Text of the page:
Mark Brown calls for sprinkling of stardust
Mark Brown would play the New Zealand Open for a peanut slab but he admits the absence of New Zealand's top players and some of the bigger name Australians is frustrating.
The former European Tour winner is one of the favourites teeing off tomorrow at Clearwater where compatriot Michael Hendry is the highest ranked player at No 350, and Brown acknowledged the fact that organisers couldn't attract "names" was disappointing for the tournament.
New Zealand's highest profile golfers Danny Lee and Michael Campbell are not here, there are no instantly recognisable Australians - Nick Cullen is the highest-ranked Aussie at No 383 - and as for overseas drawcards, you won't see any this week.
That's great for hopes of a first New Zealand win since 2003, but not for the tournament's profile.
"It's just lacking that little bit of X-factor," Brown bluntly stated yesterday.
"I think it does [take the gloss off] but it's just so difficult at this time of the year with scheduling. There are Q-schools, big money events in Europe and guys trying to keep their cards in the States so I don't know if you're ever going to have a perfect date.
"I'm sure the organisers look into it and try and schedule it as best they can but sometimes it just doesn't work. It's frustrating for everyone involved that we can't get at least all the top New Zealand guys back and even a few of the top guys from Aussie and around the world."
Organisers, New Zealand Golf and Tuohy Associates, have their hands tied to some extent. Lee is involved in the PGA Tour qualifying school and simply couldn't make it to Christchurch. As it transpired Campbell could have, but his focus was on making the big money event in Dubai on the European Tour this week (he subsequently missed out) and wasn't planning to fly to Christchurch.
There's also the stance that they won't pay appearance fees, a must these days to get any golfers of genuine note, and prizemoney of $400,000, less than half that on offer at the big three Australian events this summer.
But Brown offered suggestions to get around those obstacles, including a return to co-sanctioning - the last time it was co-sanctioned with the European Tour was in 2007 - or playing the Open and NZ PGA Pro-Am Championship in successive weeks.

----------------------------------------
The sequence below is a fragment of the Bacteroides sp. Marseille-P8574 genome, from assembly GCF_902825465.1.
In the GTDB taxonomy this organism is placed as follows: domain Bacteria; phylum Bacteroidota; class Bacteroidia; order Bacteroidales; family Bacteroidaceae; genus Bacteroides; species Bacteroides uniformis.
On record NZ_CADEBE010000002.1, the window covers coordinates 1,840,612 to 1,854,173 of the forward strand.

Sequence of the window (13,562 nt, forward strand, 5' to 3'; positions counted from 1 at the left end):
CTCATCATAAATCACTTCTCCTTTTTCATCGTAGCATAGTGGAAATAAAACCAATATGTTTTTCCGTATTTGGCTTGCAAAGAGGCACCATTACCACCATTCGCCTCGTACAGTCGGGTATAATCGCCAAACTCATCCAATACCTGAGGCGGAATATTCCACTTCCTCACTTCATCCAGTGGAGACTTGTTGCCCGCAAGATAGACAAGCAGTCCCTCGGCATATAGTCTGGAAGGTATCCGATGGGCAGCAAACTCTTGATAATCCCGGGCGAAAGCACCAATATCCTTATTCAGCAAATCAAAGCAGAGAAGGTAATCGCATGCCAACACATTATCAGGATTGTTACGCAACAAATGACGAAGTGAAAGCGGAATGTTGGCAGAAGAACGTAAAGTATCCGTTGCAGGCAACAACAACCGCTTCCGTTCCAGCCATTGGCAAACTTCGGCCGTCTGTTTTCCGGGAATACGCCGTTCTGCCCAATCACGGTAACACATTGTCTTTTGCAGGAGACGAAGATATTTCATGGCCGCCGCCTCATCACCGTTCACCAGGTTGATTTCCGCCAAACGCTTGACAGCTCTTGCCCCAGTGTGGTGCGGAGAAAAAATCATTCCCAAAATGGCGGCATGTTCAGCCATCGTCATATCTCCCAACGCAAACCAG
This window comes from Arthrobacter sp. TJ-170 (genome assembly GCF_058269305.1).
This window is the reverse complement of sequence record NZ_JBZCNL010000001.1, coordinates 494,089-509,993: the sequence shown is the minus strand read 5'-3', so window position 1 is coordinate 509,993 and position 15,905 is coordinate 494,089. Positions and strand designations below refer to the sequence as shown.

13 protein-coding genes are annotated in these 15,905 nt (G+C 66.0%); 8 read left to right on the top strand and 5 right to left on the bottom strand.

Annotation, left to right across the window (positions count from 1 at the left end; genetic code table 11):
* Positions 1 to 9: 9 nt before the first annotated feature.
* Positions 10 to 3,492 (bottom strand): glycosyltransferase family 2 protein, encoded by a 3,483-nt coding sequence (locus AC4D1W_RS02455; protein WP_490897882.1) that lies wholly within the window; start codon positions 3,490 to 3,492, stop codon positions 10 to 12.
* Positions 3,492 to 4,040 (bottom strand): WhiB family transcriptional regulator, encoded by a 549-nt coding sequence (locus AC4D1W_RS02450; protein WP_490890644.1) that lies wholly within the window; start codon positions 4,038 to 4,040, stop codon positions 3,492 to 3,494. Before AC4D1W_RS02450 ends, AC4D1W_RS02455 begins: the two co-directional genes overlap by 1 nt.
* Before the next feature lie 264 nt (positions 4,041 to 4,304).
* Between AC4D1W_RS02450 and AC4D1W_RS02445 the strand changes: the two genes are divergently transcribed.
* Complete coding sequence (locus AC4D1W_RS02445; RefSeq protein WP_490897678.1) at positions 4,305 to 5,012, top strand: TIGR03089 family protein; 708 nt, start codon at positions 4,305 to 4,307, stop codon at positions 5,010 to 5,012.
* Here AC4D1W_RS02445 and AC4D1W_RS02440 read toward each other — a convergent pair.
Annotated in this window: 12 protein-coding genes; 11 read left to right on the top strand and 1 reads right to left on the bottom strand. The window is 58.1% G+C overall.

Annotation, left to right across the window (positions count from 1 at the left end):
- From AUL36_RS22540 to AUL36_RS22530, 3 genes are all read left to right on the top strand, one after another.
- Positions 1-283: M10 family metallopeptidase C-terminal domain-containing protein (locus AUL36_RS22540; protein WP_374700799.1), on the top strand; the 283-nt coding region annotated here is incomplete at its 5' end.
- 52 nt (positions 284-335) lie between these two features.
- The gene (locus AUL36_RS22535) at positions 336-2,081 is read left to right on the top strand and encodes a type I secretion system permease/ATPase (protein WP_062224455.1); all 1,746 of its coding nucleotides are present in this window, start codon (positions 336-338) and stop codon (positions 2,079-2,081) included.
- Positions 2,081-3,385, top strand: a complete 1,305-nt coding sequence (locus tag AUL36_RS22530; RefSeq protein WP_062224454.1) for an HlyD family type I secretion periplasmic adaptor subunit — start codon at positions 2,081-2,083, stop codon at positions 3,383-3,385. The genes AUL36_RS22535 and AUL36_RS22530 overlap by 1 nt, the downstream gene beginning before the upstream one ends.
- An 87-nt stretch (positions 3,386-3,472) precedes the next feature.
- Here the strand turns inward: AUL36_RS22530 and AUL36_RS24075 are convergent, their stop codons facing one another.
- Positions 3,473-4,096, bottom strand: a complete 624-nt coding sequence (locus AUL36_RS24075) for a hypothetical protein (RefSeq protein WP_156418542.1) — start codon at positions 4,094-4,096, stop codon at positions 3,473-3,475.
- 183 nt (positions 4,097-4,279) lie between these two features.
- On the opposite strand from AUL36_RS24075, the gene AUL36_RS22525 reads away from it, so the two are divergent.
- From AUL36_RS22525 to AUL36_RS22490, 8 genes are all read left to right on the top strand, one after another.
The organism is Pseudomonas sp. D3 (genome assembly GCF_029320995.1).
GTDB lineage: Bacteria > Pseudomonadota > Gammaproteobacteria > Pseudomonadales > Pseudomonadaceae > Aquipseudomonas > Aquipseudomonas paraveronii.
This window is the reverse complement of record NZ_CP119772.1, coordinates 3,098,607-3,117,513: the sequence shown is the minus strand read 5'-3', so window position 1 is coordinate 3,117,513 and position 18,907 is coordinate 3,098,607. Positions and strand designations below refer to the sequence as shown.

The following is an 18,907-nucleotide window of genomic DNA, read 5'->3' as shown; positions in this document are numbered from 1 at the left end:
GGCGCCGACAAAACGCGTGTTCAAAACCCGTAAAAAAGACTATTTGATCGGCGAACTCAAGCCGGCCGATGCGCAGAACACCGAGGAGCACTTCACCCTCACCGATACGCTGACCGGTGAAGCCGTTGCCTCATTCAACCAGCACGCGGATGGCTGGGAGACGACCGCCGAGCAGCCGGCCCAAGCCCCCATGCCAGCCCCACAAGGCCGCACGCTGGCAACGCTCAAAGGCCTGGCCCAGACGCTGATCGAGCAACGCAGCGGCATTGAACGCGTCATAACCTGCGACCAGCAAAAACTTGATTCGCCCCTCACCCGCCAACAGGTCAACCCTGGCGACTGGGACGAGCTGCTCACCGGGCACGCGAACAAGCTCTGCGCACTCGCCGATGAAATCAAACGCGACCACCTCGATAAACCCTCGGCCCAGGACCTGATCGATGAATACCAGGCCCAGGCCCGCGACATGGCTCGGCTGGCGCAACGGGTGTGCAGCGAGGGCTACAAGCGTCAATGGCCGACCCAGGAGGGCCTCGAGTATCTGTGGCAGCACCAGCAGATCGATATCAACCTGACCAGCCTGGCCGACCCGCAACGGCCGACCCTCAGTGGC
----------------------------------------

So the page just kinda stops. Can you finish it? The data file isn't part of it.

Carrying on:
"I don't know enough about it but maybe if we could get this and the PGA back together again it might attract guys to come over for a couple of weeks," the world No 444 said.
"I'm sure a lot of the Aussie guys looked at the prizemoney and thought it might be a good week to have off. It's just the way it is. You'd certainly need help with a couple of Aussie tournaments at the same time but to me if we could get three or four tournaments co-sanctioned with Europe . . ."
As it happens, this is Brown's first Open since 2007, with his own European Tour commitments having got in the way since then.
"Any national Open is huge and I think I'd speak for most of the guys in saying we'd turn up and play for a peanut slab, the prizemoney is irrelevant. It's been frustrating the last few years as it always clashed with Hong Kong when I was playing in Europe.
"It's something I've definitely missed and when I've finished playing it would be great to have this tournament on the list I've won."
Brown has had a quieter schedule in 2012 after playing close to 100 tournaments on the European Tour from 2009-11 before losing his card.
He is thriving, however, sitting third on the Australasian Tour order of merit and ninth in OneAsia. He has also won this year, at the Tauranga Open on the Charles Tour.
"It's just a matter of doing what you do every week, turning up and hopefully being able to handle the pressure of playing here," Brown said
"I think my game is in a good place to do that, it will just be a matter of holing a few putts and getting a bit of luck."
The Dominion Post